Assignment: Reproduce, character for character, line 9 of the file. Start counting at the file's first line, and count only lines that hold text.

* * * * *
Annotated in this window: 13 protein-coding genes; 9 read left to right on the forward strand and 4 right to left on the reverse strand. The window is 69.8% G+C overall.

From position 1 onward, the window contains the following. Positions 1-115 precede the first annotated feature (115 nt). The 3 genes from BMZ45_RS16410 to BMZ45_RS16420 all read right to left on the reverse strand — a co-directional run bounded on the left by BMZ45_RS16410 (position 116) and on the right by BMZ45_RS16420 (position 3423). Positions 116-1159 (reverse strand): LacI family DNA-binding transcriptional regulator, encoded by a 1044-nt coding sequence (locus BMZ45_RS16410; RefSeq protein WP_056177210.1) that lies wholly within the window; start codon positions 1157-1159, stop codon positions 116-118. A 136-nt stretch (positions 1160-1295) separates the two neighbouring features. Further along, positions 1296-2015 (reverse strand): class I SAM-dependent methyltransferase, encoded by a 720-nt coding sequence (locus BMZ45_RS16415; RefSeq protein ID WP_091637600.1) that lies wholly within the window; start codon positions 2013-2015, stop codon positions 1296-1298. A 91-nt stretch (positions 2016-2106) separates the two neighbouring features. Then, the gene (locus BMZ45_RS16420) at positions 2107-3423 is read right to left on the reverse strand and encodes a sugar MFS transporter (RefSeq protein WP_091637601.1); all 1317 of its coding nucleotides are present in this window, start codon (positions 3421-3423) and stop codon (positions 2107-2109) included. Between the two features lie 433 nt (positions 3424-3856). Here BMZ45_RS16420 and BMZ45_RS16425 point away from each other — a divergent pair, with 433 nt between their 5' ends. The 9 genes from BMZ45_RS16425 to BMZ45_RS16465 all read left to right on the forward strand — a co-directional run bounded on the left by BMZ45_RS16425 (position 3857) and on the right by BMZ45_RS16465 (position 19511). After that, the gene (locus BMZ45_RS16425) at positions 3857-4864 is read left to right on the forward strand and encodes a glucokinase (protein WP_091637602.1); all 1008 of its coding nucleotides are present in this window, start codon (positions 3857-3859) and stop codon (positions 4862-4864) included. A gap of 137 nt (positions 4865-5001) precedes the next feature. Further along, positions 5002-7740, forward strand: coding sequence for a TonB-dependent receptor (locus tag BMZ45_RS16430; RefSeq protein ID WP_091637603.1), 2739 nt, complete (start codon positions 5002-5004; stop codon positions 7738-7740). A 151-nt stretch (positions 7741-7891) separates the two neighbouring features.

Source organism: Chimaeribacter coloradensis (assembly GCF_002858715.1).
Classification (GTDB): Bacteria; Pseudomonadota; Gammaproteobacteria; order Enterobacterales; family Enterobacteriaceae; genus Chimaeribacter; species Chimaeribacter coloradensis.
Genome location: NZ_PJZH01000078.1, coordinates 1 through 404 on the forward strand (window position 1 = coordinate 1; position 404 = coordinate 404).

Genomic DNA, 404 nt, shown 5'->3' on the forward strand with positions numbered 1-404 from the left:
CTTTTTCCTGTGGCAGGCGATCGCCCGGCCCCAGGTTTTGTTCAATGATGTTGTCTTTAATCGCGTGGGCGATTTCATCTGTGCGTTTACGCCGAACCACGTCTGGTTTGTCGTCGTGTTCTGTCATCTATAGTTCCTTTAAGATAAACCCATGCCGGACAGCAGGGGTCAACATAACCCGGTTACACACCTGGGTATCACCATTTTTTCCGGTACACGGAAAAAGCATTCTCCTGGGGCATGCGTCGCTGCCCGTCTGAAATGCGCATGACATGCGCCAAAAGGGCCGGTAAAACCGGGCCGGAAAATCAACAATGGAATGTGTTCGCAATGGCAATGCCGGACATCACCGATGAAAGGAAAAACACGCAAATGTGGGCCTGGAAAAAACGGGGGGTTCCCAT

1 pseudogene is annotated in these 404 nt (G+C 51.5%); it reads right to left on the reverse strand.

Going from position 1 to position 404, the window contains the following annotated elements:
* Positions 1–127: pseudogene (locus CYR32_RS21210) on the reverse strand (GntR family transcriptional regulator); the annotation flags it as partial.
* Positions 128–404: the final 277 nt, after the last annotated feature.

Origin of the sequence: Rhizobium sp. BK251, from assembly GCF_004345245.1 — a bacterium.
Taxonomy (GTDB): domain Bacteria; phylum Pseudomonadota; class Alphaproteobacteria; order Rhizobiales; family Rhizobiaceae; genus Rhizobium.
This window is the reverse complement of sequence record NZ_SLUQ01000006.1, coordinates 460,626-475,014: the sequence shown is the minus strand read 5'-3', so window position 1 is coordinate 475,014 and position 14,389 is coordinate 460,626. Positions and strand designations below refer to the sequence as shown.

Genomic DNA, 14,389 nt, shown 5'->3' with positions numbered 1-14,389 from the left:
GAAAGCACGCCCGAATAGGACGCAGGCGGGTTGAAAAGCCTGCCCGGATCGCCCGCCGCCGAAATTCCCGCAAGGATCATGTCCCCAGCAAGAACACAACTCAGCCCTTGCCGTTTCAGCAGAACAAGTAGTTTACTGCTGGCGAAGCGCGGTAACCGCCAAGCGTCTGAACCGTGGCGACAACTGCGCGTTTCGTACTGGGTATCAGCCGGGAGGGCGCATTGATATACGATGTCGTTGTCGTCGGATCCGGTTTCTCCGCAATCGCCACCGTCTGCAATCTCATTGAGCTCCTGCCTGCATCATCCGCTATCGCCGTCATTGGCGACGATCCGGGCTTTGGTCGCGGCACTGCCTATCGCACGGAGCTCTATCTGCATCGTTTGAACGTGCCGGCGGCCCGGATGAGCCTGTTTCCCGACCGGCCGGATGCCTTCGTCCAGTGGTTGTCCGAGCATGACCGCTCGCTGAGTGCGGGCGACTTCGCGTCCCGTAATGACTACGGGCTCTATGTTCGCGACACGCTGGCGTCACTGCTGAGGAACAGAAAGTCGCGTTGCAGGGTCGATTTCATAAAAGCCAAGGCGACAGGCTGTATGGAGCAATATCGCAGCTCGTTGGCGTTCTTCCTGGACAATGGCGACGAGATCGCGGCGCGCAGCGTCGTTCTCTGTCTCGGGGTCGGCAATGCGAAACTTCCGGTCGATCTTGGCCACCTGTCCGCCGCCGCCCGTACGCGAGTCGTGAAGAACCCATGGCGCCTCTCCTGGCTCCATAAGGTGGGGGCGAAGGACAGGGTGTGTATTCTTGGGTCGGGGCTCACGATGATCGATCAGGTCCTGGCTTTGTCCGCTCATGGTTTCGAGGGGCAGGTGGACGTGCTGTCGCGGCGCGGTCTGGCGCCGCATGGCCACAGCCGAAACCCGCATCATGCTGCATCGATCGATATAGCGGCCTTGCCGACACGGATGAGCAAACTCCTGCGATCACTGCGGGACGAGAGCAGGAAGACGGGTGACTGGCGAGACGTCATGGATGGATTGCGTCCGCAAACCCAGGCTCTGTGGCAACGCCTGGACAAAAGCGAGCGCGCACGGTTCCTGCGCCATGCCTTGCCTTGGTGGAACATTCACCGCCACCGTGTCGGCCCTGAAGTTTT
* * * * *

Going from position 1 to position 404, the window contains the following annotated elements: